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October 1979

More on Food Additives and Hyperkinesis-Reply

Author Affiliations

Department of Pediatrics The University of Utah Medical Center 50 N Medical Dr Salt Lake City, UT 84132

Am J Dis Child. 1979;133(10):1081. doi:10.1001/archpedi.1979.02130100104027

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In Reply.—Dr Crook accurately summarizes Swanson's preliminary report, but two features of the study suggest a cautious interpretation of the results:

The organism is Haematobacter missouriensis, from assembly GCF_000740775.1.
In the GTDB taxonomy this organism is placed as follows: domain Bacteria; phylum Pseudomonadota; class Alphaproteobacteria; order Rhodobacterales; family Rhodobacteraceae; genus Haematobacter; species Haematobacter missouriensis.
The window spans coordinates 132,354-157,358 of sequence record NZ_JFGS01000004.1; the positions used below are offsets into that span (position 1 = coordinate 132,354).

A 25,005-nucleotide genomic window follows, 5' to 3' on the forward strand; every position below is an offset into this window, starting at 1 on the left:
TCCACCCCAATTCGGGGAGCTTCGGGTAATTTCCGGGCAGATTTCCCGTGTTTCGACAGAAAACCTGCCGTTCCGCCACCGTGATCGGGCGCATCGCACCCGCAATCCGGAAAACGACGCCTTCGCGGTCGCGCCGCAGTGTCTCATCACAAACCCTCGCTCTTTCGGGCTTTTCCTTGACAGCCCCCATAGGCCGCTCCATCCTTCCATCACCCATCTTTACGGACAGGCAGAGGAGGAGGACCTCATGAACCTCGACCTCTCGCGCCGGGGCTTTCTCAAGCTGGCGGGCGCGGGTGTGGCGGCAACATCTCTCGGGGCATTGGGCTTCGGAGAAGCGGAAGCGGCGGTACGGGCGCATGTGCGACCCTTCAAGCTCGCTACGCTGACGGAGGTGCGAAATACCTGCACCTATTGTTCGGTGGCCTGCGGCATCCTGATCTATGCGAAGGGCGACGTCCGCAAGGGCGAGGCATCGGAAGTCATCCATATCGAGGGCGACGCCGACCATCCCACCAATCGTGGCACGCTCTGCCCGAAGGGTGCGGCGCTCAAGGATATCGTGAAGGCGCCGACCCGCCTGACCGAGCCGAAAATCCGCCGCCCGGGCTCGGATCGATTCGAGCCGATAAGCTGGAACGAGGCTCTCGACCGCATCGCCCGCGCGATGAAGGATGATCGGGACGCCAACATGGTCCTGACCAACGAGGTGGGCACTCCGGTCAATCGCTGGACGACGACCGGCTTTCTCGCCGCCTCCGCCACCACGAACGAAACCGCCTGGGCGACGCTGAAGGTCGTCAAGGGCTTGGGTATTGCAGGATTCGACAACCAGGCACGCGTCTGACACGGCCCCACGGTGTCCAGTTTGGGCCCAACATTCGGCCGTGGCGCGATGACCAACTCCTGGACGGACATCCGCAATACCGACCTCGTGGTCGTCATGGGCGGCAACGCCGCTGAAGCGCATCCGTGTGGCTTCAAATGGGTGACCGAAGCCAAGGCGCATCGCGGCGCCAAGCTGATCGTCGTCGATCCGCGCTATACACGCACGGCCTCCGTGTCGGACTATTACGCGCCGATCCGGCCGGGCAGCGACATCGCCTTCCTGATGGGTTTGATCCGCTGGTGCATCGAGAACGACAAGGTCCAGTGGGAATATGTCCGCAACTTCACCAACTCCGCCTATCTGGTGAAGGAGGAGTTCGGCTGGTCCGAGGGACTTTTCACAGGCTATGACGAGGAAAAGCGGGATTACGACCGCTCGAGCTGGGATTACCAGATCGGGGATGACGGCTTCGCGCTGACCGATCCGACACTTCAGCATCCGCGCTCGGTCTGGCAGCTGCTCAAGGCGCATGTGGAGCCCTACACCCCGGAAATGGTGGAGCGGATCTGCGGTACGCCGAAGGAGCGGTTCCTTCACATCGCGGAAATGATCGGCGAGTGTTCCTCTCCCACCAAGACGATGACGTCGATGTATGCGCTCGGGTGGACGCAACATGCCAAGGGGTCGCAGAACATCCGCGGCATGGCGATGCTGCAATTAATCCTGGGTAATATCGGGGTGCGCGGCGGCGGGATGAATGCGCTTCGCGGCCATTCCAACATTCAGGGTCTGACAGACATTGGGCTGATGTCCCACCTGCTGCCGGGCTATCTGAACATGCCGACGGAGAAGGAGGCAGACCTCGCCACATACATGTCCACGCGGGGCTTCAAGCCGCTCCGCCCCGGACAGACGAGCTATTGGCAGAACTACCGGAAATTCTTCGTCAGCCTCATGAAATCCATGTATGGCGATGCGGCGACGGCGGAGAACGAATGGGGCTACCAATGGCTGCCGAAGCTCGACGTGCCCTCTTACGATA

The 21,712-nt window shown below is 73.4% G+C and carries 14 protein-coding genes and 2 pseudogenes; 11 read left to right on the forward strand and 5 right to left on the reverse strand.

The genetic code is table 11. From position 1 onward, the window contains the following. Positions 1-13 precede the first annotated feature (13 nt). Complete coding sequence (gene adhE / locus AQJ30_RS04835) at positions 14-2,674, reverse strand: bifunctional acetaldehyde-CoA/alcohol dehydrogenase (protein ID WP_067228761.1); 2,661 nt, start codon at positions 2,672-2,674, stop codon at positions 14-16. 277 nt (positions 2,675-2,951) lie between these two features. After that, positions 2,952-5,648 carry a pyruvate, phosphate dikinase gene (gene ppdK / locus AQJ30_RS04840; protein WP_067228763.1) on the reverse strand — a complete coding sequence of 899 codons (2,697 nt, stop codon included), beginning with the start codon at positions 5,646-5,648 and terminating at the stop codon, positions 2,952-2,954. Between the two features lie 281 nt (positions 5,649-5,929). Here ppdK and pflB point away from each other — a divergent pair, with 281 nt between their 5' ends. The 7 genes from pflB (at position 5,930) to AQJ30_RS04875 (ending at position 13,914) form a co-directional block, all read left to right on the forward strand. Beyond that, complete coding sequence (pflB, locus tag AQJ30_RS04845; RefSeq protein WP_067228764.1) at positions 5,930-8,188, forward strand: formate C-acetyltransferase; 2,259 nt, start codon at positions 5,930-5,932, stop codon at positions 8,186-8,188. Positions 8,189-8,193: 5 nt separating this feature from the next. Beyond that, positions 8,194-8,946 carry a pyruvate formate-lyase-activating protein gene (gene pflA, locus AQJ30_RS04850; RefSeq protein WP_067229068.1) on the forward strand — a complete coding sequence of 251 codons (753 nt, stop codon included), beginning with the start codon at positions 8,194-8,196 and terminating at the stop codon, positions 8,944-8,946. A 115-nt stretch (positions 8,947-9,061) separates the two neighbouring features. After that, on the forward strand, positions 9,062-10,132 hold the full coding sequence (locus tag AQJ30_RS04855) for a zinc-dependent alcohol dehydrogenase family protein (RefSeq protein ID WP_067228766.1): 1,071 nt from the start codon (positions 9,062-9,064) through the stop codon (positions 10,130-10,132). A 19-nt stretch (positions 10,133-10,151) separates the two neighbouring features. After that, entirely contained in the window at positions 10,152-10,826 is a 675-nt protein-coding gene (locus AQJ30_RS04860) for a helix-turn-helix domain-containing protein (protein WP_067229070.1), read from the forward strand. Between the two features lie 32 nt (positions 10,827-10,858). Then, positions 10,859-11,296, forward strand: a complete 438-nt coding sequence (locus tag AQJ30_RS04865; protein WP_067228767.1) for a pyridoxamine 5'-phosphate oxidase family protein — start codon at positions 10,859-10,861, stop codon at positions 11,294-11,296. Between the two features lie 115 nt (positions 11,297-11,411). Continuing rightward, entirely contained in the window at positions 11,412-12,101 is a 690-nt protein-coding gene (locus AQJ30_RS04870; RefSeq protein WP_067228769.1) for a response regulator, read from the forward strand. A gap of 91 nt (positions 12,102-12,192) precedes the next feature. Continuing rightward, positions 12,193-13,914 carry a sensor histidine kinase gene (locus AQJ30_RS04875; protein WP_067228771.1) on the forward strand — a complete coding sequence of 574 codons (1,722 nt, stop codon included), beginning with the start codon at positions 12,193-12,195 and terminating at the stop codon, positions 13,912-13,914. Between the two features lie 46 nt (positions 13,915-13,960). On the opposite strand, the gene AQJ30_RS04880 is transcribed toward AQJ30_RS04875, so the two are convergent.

The first issue is the dose of food coloring mixture that should be used in challenge studies. Proponents of the Feingold diet have stated that negative findings in controlled studies result from the use of an inadequate dose. The challenge food bar prepared under the supervision of the Nutrition Foundation contains 13 mg of a food-coloring mixture. This dose was calculated by dividing the average daily consumption of food coloring in the United States by the total population, yielding a figure of 26 mg. Since food colorings are not ingested in one large bolus, the amount contained in each food bar was arbitrarily set at one half that dose. In most studies, two food bars were taken daily, with a time interval of four hours between doses. Since

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